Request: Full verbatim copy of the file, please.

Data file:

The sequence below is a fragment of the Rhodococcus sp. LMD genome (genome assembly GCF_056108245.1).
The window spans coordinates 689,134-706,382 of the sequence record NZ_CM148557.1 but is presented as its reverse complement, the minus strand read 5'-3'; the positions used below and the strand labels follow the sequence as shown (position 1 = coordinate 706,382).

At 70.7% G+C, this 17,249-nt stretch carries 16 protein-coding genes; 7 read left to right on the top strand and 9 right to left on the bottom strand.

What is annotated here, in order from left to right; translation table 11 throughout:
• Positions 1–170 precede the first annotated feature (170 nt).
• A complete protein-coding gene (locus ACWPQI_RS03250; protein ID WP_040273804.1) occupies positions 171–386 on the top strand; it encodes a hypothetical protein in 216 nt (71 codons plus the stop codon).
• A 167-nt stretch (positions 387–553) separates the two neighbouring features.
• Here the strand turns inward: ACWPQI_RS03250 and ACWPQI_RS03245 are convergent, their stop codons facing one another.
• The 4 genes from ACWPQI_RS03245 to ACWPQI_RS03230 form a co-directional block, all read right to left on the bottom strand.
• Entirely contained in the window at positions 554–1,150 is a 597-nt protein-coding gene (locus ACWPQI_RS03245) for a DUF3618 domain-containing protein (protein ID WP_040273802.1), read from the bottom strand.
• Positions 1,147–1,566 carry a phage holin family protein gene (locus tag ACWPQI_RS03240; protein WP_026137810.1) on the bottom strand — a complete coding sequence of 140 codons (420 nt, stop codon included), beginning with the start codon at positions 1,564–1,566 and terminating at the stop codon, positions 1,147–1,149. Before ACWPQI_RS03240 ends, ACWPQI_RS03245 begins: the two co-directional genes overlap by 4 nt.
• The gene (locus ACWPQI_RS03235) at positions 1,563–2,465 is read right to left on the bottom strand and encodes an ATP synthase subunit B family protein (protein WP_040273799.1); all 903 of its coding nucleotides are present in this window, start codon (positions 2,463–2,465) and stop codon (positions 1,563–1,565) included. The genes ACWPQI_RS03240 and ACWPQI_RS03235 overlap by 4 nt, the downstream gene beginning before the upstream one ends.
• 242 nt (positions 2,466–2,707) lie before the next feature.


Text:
The sequence below is a fragment of the Rhodococcus sp. LMD genome (genome assembly GCF_056108245.1).
The window spans coordinates 689,134-706,382 of the sequence record NZ_CM148557.1 but is presented as its reverse complement, the minus strand read 5'-3'; the positions used below and the strand labels follow the sequence as shown (position 1 = coordinate 706,382).

At 70.7% G+C, this 17,249-nt stretch carries 16 protein-coding genes; 7 read left to right on the top strand and 9 right to left on the bottom strand.

What is annotated here, in order from left to right; translation table 11 throughout:
• Positions 1–170 precede the first annotated feature (170 nt).
• A complete protein-coding gene (locus ACWPQI_RS03250; protein ID WP_040273804.1) occupies positions 171–386 on the top strand; it encodes a hypothetical protein in 216 nt (71 codons plus the stop codon).
• A 167-nt stretch (positions 387–553) separates the two neighbouring features.
• Here the strand turns inward: ACWPQI_RS03250 and ACWPQI_RS03245 are convergent, their stop codons facing one another.
• The 4 genes from ACWPQI_RS03245 to ACWPQI_RS03230 form a co-directional block, all read right to left on the bottom strand.
• Entirely contained in the window at positions 554–1,150 is a 597-nt protein-coding gene (locus ACWPQI_RS03245) for a DUF3618 domain-containing protein (protein ID WP_040273802.1), read from the bottom strand.
• Positions 1,147–1,566 carry a phage holin family protein gene (locus tag ACWPQI_RS03240; protein WP_026137810.1) on the bottom strand — a complete coding sequence of 140 codons (420 nt, stop codon included), beginning with the start codon at positions 1,564–1,566 and terminating at the stop codon, positions 1,147–1,149. Before ACWPQI_RS03240 ends, ACWPQI_RS03245 begins: the two co-directional genes overlap by 4 nt.
• The gene (locus ACWPQI_RS03235) at positions 1,563–2,465 is read right to left on the bottom strand and encodes an ATP synthase subunit B family protein (protein WP_040273799.1); all 903 of its coding nucleotides are present in this window, start codon (positions 2,463–2,465) and stop codon (positions 1,563–1,565) included. The genes ACWPQI_RS03240 and ACWPQI_RS03235 overlap by 4 nt, the downstream gene beginning before the upstream one ends.
• 242 nt (positions 2,466–2,707) lie before the next feature.